Luke 23:6
When Pilate heard of Galilee, he asked whether the man were a Galilaean.
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(6) When Pilate heard of Galilee.—The incident that follows is peculiar to St. Luke, and may have been obtained by him from Manaen or other persons connected with the Herodian household with whom he appears to have come in contact. (See Introduction.) It is obvious that Pilate catches at the word in the hope of shifting on another the responsibility of con demning One whom he believed to be innocent and had learnt to respect, while yet he had not the courage to acquit Him.

23:6-12 Herod had heard many things of Jesus in Galilee, and out of curiosity longed to see him. The poorest beggar that asked a miracle for the relief of his necessity, was never denied; but this proud prince, who asked for a miracle only to gratify his curiosity, is refused. He might have seen Christ and his wondrous works in Galilee, and would not, therefore it is justly said, Now he would see them, and shall not. Herod sent Christ again to Pilate: the friendships of wicked men are often formed by union in wickedness. They agree in little, except in enmity to God, and contempt of Christ.Whether he were a Galilean - He asked this because, if he was, he properly belonged to Herod's jurisdiction, who reigned over Galilee. Lu 23:6-12. Jesus before Herod.

(See Mr 15:6.)

See Poole on "Luke 23:1" When Pilate heard of Galilee,.... "The name of Galilee", as the Syriac and Persic versions read when that was mentioned,

he asked; the Ethiopic version says, the "Galilaeans"; some of which might be present, being come to the feast of the passover, and were very proper persons to inquire of:

whether the man were a Galilean; so Jesus was reputed to be: for though he was born at Bethlehem of Judah, he was brought up at Nazareth in Galilee, where he spent the greater part of his private life, and his public ministry was chiefly exercised in those parts; hence the Jews thought, that he came out of Galilee, and was a Galilean, John 7:41 and so he used to be called by Julian the apostate; and it seems, that the answer returned to Pilate was, that he was a Galilean; and so the Persic version adds, and they said, yes; for it follows,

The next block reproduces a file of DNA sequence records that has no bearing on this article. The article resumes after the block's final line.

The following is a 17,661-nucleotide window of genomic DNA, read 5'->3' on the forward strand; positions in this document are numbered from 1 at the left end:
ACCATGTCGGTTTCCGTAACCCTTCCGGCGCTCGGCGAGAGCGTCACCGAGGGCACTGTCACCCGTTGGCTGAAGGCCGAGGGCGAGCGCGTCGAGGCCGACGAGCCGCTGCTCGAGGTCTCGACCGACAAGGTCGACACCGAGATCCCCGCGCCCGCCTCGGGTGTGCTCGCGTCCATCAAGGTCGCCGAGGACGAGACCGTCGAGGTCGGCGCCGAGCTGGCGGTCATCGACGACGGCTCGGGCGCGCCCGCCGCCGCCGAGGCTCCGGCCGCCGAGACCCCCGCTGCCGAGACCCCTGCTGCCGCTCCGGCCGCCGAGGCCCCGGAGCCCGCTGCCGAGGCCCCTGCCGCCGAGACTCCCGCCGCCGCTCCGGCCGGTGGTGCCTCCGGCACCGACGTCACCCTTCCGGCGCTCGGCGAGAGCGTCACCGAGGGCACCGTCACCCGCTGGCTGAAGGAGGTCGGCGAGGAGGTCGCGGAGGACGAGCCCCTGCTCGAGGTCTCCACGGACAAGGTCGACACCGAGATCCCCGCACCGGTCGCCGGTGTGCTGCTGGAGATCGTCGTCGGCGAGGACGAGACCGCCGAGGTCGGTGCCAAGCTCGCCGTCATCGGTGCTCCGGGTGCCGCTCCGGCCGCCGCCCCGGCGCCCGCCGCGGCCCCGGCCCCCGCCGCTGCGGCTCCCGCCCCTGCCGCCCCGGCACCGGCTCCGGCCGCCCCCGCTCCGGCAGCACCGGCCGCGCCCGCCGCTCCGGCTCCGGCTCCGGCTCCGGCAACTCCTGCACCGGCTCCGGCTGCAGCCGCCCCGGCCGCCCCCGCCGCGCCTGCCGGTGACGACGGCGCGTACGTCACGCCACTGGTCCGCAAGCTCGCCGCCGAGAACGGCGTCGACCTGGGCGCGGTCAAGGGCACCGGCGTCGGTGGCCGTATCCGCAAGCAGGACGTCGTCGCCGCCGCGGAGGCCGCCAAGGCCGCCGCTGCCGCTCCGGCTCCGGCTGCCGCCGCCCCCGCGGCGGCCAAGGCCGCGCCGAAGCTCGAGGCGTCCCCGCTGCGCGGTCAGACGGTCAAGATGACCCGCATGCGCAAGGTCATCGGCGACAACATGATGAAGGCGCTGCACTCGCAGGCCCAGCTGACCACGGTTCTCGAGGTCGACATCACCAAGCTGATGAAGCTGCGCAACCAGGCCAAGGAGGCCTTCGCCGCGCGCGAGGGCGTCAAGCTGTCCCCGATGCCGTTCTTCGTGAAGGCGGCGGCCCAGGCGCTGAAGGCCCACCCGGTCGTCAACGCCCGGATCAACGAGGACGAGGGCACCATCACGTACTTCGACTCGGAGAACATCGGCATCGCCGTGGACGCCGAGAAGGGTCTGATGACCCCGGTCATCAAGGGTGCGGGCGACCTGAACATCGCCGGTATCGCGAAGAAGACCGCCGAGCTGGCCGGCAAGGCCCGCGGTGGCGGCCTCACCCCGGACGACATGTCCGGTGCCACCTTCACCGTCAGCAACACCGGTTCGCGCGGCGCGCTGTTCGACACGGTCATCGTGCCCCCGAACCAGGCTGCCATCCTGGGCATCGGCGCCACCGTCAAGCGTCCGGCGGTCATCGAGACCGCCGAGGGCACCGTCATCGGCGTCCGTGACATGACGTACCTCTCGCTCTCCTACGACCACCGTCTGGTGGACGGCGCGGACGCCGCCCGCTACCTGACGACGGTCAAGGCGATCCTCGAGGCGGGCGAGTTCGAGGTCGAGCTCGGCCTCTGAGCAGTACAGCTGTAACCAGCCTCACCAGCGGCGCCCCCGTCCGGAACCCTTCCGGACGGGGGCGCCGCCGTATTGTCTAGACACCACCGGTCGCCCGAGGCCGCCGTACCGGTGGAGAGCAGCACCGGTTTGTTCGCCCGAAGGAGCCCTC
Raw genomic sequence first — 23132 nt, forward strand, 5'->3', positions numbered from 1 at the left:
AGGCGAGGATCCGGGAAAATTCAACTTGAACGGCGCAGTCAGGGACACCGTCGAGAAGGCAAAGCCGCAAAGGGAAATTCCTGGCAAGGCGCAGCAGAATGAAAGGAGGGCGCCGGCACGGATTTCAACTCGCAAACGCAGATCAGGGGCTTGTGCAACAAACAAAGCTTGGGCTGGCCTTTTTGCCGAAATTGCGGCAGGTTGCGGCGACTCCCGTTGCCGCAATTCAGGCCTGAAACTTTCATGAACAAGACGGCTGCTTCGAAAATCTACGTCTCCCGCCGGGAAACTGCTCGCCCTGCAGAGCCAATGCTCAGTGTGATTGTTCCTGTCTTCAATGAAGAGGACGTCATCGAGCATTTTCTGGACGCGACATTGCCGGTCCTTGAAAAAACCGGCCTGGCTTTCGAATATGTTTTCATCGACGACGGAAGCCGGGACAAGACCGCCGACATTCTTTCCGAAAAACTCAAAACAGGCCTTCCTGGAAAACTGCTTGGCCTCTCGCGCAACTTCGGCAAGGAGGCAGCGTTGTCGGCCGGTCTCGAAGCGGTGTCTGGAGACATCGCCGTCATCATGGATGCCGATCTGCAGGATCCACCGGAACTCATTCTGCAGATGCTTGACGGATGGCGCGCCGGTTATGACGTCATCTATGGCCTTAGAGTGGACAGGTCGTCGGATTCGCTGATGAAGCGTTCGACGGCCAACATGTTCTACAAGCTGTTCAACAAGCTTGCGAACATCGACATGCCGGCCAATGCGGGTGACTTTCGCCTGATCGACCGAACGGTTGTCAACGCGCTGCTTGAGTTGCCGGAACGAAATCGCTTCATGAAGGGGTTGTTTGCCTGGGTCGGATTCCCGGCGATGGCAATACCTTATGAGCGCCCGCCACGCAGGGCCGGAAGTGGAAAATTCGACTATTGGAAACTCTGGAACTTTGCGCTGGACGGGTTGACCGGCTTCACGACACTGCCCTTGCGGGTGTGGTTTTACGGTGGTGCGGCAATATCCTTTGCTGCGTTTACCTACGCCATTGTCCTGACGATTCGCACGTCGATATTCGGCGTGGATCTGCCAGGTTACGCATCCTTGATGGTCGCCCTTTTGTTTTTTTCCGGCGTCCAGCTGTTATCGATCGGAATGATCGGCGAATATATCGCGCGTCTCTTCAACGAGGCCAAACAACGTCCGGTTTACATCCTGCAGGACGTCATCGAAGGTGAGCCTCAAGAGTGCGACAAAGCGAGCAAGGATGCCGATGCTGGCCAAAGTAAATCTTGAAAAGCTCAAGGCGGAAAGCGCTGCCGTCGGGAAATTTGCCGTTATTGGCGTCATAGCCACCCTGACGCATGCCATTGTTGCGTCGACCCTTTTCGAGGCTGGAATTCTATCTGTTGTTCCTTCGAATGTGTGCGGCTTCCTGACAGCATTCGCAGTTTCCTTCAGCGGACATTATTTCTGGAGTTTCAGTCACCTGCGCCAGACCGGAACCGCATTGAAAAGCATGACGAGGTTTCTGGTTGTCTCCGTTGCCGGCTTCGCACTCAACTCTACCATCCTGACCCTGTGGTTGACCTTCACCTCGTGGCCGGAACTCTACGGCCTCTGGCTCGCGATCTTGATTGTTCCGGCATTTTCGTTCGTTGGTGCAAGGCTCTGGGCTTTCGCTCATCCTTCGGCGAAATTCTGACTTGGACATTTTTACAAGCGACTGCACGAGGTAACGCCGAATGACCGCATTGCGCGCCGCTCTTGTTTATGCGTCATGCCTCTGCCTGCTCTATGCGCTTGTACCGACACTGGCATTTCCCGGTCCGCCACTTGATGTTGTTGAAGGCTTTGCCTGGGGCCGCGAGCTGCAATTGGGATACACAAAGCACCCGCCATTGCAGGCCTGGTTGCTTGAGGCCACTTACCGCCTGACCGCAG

{2} When Pilate heard of Galilee, he asked whether the man were a Galilaean.

(2) Christ is a laughing stock to princes, but to their great pain.

Luke 23:6-7. Pilate was glad to seize the opportunity, when he heard the name of Galilee (ἀκούσας Γαλιλ.), instead of defending the guiltless, to draw himself out of the business at first, at least by a preliminary reference to the judgment of Herod,[262] which might cause him possibly to be transported to Galilee, and so he might be relieved of the transaction. Herod Antipas was tetrarch of Galilee and Peraea. Comp. Luke 3:1.

ἀνέπεμψεν] he sent Him up,—as the word, moreover, is used among the Greeks of the sending of delinquents to a higher judicature. Comp. Polyb. i. 7. 12, xxix. 11. 9. In the same manner ἀνάγειν; comp. on Acts 25:21; but at Luke 23:11 it is: he sent back (Philemon 1:11).

[262] Scarcely merely for the sake of learning the opinion of Herod (Ewald), for this is not made self-evident by the simple ἀνέπεμψεν; nor, moreover, for the sake of learning the truth from Herod (Neander).Luke 23:6-12. Before Herod, peculiar to Lk.Verses 6, 7. - When Pilate heard of Galilee, he asked whether the Man were a Galilaean. And as soon as he knew that he belonged unto Herod's jurisdiction, he sent him to Herod, who himself also was at Jerusalem at that time. Now, Pilate dreaded lest these Jews should make his clemency towards the Prisoner a ground of accusation against him at Rome. Pilate had enemies in the capital. His once powerful patron Sejanus had just fallen. His own past, too, he was well aware, would not bear examination; so, moved by his cowardly fears, he refrained from releasing Jesus in accordance with what his heart told him was just and right; and yet he could not bring himself to condemn One to whom he was drawn by an unknown feeling of reverence and respect. But hearing that Jesus was accused among other things of stirring up sedition in Galilee, he thought he would shift the responsibility of acquitting or condemning, on to the shoulders of Herod, in whose jurisdiction Galilee lay. Herod was in Jerusalem just then, because of the Passover Feast. His usual residence was Capernaum. Of Galilee

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